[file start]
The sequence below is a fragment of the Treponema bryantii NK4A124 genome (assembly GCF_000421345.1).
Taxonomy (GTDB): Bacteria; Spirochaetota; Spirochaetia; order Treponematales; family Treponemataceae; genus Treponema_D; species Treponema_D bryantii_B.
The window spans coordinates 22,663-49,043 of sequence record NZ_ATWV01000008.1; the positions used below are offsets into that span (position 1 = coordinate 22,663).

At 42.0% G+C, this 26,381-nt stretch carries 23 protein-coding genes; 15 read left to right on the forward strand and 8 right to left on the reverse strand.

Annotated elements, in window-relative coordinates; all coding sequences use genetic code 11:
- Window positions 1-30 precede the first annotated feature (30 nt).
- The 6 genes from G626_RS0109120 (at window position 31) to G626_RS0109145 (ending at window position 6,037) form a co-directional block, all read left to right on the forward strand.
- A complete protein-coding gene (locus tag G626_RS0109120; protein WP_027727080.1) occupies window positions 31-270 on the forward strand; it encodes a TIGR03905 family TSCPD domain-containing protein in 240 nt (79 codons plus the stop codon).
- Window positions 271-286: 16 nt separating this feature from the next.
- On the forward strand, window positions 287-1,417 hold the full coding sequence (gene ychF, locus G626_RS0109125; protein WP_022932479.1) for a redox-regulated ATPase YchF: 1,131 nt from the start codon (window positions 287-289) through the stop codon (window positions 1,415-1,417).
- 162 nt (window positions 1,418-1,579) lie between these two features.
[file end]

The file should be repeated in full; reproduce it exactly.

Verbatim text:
The sequence below is a fragment of the Treponema bryantii NK4A124 genome (assembly GCF_000421345.1).
Taxonomy (GTDB): Bacteria; Spirochaetota; Spirochaetia; order Treponematales; family Treponemataceae; genus Treponema_D; species Treponema_D bryantii_B.
The window spans coordinates 22,663-49,043 of sequence record NZ_ATWV01000008.1; the positions used below are offsets into that span (position 1 = coordinate 22,663).

At 42.0% G+C, this 26,381-nt stretch carries 23 protein-coding genes; 15 read left to right on the forward strand and 8 right to left on the reverse strand.

Annotated elements, in window-relative coordinates; all coding sequences use genetic code 11:
- Window positions 1-30 precede the first annotated feature (30 nt).
- The 6 genes from G626_RS0109120 (at window position 31) to G626_RS0109145 (ending at window position 6,037) form a co-directional block, all read left to right on the forward strand.
- A complete protein-coding gene (locus tag G626_RS0109120; protein WP_027727080.1) occupies window positions 31-270 on the forward strand; it encodes a TIGR03905 family TSCPD domain-containing protein in 240 nt (79 codons plus the stop codon).
- Window positions 271-286: 16 nt separating this feature from the next.
- On the forward strand, window positions 287-1,417 hold the full coding sequence (gene ychF, locus G626_RS0109125; protein WP_022932479.1) for a redox-regulated ATPase YchF: 1,131 nt from the start codon (window positions 287-289) through the stop codon (window positions 1,415-1,417).
- 162 nt (window positions 1,418-1,579) lie between these two features.